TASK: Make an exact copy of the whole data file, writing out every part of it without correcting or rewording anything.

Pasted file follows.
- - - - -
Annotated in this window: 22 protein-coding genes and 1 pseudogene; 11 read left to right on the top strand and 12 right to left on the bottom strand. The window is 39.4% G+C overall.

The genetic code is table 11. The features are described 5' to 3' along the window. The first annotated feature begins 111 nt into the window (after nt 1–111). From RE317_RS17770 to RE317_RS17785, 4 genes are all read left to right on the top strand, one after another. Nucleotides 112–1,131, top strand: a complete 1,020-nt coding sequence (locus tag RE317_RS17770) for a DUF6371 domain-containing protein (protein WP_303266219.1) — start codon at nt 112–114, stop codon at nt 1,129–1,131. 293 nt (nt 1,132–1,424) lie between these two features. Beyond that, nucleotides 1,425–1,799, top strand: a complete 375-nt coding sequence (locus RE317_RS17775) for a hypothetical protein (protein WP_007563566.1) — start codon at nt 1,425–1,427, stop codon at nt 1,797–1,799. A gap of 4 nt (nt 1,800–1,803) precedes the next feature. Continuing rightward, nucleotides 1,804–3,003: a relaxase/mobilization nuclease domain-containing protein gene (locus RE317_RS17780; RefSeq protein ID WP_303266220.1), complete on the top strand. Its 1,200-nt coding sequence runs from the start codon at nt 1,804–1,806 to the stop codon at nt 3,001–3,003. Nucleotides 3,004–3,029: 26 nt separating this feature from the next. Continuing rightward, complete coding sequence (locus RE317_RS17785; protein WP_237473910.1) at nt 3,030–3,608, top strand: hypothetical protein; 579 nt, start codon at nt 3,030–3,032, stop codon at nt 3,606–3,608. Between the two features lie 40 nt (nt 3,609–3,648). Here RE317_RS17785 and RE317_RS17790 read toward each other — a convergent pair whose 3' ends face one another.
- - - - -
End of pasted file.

Annotated in this window: 22 protein-coding genes and 1 pseudogene; 11 read left to right on the top strand and 12 right to left on the bottom strand. The window is 39.4% G+C overall.

The genetic code is table 11. The features are described 5' to 3' along the window. The first annotated feature begins 111 nt into the window (after nt 1–111). From RE317_RS17770 to RE317_RS17785, 4 genes are all read left to right on the top strand, one after another. Nucleotides 112–1,131, top strand: a complete 1,020-nt coding sequence (locus tag RE317_RS17770) for a DUF6371 domain-containing protein (protein WP_303266219.1) — start codon at nt 112–114, stop codon at nt 1,129–1,131. 293 nt (nt 1,132–1,424) lie between these two features. Beyond that, nucleotides 1,425–1,799, top strand: a complete 375-nt coding sequence (locus RE317_RS17775) for a hypothetical protein (protein WP_007563566.1) — start codon at nt 1,425–1,427, stop codon at nt 1,797–1,799. A gap of 4 nt (nt 1,800–1,803) precedes the next feature. Continuing rightward, nucleotides 1,804–3,003: a relaxase/mobilization nuclease domain-containing protein gene (locus RE317_RS17780; RefSeq protein ID WP_303266220.1), complete on the top strand. Its 1,200-nt coding sequence runs from the start codon at nt 1,804–1,806 to the stop codon at nt 3,001–3,003. Nucleotides 3,004–3,029: 26 nt separating this feature from the next. Continuing rightward, complete coding sequence (locus RE317_RS17785; protein WP_237473910.1) at nt 3,030–3,608, top strand: hypothetical protein; 579 nt, start codon at nt 3,030–3,032, stop codon at nt 3,606–3,608. Between the two features lie 40 nt (nt 3,609–3,648). Here RE317_RS17785 and RE317_RS17790 read toward each other — a convergent pair whose 3' ends face one another.